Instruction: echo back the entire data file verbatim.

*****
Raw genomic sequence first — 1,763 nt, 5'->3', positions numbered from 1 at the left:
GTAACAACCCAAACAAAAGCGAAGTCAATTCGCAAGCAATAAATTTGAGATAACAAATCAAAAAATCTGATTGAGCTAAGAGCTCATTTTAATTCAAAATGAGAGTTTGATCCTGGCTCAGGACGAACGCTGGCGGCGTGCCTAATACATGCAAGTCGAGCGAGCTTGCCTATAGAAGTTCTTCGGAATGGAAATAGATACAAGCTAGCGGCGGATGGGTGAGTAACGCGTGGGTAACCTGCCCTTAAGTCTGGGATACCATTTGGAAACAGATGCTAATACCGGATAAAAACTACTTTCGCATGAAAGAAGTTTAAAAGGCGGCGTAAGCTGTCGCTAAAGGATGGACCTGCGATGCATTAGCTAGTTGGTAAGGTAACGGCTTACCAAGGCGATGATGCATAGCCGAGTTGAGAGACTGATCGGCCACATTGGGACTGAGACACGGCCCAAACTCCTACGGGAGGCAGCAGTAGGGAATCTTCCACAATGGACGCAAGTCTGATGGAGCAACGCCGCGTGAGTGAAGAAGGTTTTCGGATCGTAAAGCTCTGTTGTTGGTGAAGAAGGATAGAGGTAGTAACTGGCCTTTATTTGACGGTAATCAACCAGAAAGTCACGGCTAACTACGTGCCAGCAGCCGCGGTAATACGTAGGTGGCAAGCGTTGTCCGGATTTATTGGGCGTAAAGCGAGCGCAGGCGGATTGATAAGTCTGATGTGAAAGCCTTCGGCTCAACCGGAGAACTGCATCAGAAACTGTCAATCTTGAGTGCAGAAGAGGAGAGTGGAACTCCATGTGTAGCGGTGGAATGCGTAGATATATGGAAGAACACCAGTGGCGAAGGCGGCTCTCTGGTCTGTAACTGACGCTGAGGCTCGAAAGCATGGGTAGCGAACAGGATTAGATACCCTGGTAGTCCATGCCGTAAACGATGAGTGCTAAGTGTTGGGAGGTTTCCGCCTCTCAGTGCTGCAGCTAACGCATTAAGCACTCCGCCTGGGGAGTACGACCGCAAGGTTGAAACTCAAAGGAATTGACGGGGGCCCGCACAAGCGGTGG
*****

Raw genomic sequence first — 1,763 nt, 5'->3', positions numbered from 1 at the left:
GTAACAACCCAAACAAAAGCGAAGTCAATTCGCAAGCAATAAATTTGAGATAACAAATCAAAAAATCTGATTGAGCTAAGAGCTCATTTTAATTCAAAATGAGAGTTTGATCCTGGCTCAGGACGAACGCTGGCGGCGTGCCTAATACATGCAAGTCGAGCGAGCTTGCCTATAGAAGTTCTTCGGAATGGAAATAGATACAAGCTAGCGGCGGATGGGTGAGTAACGCGTGGGTAACCTGCCCTTAAGTCTGGGATACCATTTGGAAACAGATGCTAATACCGGATAAAAACTACTTTCGCATGAAAGAAGTTTAAAAGGCGGCGTAAGCTGTCGCTAAAGGATGGACCTGCGATGCATTAGCTAGTTGGTAAGGTAACGGCTTACCAAGGCGATGATGCATAGCCGAGTTGAGAGACTGATCGGCCACATTGGGACTGAGACACGGCCCAAACTCCTACGGGAGGCAGCAGTAGGGAATCTTCCACAATGGACGCAAGTCTGATGGAGCAACGCCGCGTGAGTGAAGAAGGTTTTCGGATCGTAAAGCTCTGTTGTTGGTGAAGAAGGATAGAGGTAGTAACTGGCCTTTATTTGACGGTAATCAACCAGAAAGTCACGGCTAACTACGTGCCAGCAGCCGCGGTAATACGTAGGTGGCAAGCGTTGTCCGGATTTATTGGGCGTAAAGCGAGCGCAGGCGGATTGATAAGTCTGATGTGAAAGCCTTCGGCTCAACCGGAGAACTGCATCAGAAACTGTCAATCTTGAGTGCAGAAGAGGAGAGTGGAACTCCATGTGTAGCGGTGGAATGCGTAGATATATGGAAGAACACCAGTGGCGAAGGCGGCTCTCTGGTCTGTAACTGACGCTGAGGCTCGAAAGCATGGGTAGCGAACAGGATTAGATACCCTGGTAGTCCATGCCGTAAACGATGAGTGCTAAGTGTTGGGAGGTTTCCGCCTCTCAGTGCTGCAGCTAACGCATTAAGCACTCCGCCTGGGGAGTACGACCGCAAGGTTGAAACTCAAAGGAATTGACGGGGGCCCGCACAAGCGGTGG